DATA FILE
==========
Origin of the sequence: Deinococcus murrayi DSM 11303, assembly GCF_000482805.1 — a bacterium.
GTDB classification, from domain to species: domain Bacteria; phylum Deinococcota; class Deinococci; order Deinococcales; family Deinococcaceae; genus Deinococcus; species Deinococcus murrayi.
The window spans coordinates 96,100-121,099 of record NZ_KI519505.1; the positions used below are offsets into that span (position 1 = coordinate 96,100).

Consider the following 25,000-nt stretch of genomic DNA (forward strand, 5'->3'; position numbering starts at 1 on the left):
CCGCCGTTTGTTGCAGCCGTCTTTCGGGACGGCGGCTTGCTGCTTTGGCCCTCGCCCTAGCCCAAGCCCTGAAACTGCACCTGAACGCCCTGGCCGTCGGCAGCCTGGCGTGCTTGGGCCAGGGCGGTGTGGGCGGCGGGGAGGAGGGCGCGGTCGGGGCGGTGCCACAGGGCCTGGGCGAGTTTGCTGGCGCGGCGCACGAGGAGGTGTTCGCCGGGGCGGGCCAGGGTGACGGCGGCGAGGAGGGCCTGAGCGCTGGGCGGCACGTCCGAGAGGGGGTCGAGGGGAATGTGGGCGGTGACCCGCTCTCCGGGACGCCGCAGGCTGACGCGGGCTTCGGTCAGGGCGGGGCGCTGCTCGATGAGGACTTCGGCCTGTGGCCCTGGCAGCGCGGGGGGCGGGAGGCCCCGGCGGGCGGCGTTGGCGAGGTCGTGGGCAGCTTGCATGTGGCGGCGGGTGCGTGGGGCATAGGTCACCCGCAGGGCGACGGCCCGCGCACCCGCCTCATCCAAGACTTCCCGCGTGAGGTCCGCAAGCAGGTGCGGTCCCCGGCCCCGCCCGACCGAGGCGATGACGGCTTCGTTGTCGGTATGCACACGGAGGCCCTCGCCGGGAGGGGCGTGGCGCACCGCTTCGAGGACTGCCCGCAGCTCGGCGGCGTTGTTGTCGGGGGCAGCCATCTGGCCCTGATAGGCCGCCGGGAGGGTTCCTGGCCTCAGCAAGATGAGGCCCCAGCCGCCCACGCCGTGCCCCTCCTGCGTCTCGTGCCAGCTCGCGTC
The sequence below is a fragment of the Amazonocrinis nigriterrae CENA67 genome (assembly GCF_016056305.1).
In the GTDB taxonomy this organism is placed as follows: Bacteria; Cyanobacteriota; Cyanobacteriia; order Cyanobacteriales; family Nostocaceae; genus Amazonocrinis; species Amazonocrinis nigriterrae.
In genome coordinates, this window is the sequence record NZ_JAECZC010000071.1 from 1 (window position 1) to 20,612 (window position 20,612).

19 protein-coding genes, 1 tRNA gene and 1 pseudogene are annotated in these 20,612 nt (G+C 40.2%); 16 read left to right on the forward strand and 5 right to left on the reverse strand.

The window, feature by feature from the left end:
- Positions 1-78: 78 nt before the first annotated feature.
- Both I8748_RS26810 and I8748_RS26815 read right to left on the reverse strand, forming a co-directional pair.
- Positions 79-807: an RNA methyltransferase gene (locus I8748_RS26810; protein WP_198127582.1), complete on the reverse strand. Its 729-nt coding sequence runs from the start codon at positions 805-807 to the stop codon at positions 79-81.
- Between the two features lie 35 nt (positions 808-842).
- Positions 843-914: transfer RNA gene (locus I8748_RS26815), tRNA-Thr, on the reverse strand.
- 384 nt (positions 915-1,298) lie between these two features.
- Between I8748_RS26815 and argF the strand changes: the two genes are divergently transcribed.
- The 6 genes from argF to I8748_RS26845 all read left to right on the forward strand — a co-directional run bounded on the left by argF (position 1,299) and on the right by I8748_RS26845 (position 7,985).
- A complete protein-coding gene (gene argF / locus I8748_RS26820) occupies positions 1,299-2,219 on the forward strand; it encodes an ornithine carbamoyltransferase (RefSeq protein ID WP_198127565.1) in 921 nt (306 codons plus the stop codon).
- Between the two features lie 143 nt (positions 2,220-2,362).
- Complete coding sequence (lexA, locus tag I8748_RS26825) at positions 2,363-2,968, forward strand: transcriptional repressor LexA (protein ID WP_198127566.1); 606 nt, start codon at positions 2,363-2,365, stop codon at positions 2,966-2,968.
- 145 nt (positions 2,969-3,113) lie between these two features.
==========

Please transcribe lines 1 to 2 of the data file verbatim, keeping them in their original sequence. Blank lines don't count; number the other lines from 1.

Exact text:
Origin of the sequence: Deinococcus murrayi DSM 11303, assembly GCF_000482805.1 — a bacterium.
GTDB classification, from domain to species: domain Bacteria; phylum Deinococcota; class Deinococci; order Deinococcales; family Deinococcaceae; genus Deinococcus; species Deinococcus murrayi.